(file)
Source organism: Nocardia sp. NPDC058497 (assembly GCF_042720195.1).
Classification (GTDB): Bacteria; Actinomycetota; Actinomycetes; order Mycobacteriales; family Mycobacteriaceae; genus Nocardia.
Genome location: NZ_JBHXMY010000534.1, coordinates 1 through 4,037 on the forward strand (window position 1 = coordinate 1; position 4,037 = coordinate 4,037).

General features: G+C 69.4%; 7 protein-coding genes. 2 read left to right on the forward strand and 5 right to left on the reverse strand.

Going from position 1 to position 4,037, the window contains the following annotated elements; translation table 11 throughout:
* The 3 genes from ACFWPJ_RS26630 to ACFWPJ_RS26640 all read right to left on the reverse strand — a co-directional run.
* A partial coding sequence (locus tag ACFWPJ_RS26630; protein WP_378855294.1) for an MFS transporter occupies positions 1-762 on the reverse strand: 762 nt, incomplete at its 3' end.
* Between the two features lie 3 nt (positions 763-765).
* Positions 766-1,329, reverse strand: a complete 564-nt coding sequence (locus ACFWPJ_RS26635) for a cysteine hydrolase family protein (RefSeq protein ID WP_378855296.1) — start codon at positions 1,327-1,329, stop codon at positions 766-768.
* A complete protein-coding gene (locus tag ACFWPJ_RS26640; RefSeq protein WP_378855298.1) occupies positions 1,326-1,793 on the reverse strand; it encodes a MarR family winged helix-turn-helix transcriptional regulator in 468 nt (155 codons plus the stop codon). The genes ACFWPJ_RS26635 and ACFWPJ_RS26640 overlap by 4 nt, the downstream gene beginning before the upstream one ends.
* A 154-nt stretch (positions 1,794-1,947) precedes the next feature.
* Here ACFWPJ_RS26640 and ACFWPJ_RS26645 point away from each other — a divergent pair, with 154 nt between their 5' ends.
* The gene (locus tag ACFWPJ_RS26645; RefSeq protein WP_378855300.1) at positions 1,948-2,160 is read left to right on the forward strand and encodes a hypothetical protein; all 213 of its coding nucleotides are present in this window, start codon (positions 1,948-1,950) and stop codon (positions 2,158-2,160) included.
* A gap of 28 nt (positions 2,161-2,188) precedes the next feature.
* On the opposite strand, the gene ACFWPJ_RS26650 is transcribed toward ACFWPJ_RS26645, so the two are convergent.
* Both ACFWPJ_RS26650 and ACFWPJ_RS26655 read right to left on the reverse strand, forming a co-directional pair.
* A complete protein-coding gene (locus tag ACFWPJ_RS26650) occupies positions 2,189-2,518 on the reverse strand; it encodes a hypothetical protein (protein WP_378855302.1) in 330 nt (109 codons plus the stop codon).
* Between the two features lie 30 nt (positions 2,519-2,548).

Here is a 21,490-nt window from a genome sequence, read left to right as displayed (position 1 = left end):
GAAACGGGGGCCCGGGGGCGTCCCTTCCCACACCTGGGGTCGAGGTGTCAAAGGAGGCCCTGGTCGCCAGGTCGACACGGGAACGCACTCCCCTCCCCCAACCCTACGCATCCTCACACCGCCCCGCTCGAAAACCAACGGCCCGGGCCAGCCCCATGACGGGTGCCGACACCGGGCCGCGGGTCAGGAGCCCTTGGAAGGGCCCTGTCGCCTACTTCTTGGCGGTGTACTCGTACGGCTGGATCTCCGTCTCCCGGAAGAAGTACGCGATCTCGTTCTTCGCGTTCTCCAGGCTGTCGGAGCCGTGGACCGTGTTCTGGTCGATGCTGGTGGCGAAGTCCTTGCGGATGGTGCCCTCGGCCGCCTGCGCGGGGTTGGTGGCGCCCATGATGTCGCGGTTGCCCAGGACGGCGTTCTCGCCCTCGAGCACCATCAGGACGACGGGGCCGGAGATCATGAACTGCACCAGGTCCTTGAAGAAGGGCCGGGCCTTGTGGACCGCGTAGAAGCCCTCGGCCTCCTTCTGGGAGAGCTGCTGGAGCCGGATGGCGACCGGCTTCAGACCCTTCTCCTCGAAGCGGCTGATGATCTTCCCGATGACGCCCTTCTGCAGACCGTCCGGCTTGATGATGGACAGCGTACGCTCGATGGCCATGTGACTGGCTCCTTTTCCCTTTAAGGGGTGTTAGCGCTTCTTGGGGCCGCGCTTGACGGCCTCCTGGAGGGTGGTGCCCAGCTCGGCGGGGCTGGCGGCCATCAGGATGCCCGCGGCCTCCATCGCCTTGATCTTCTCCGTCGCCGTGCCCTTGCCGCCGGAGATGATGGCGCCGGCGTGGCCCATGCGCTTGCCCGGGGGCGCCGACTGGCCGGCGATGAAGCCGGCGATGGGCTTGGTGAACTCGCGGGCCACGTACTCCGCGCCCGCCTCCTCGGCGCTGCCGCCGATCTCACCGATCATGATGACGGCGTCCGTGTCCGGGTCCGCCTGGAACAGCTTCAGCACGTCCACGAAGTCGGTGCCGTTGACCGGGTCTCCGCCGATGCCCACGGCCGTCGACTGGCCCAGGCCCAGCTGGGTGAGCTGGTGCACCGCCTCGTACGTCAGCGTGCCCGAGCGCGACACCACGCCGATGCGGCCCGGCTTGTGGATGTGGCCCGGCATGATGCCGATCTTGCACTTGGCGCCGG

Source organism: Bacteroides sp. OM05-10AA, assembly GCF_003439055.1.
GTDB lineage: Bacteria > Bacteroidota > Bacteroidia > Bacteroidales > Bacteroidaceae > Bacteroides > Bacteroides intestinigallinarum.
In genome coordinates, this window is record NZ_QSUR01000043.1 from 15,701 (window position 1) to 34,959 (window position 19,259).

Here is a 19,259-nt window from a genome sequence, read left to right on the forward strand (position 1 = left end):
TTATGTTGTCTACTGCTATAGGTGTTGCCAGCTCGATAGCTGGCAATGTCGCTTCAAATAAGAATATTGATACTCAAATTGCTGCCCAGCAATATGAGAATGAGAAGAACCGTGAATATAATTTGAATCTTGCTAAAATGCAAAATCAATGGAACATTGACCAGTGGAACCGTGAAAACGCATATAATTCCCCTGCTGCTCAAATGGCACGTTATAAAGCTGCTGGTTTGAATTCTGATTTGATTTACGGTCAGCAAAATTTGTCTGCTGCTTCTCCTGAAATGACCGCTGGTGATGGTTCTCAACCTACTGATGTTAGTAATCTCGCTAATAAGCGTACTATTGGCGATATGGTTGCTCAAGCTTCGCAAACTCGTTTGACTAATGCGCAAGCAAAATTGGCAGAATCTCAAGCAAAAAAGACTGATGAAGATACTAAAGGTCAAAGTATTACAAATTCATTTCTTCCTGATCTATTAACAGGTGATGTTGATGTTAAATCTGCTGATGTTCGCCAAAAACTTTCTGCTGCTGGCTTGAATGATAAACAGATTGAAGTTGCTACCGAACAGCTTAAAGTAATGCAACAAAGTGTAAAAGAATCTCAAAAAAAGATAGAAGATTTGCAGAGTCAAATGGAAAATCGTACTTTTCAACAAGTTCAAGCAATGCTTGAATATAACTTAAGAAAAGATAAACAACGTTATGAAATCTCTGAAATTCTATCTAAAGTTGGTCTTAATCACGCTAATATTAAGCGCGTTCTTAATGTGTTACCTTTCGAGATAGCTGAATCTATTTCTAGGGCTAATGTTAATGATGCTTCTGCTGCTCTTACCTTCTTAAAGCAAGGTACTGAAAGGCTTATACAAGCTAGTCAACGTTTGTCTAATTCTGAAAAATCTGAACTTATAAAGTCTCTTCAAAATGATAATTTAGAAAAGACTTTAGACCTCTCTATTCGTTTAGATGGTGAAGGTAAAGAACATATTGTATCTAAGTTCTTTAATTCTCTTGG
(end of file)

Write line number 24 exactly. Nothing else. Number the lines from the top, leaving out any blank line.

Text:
Here is a 19,259-nt window from a genome sequence, read left to right on the forward strand (position 1 = left end):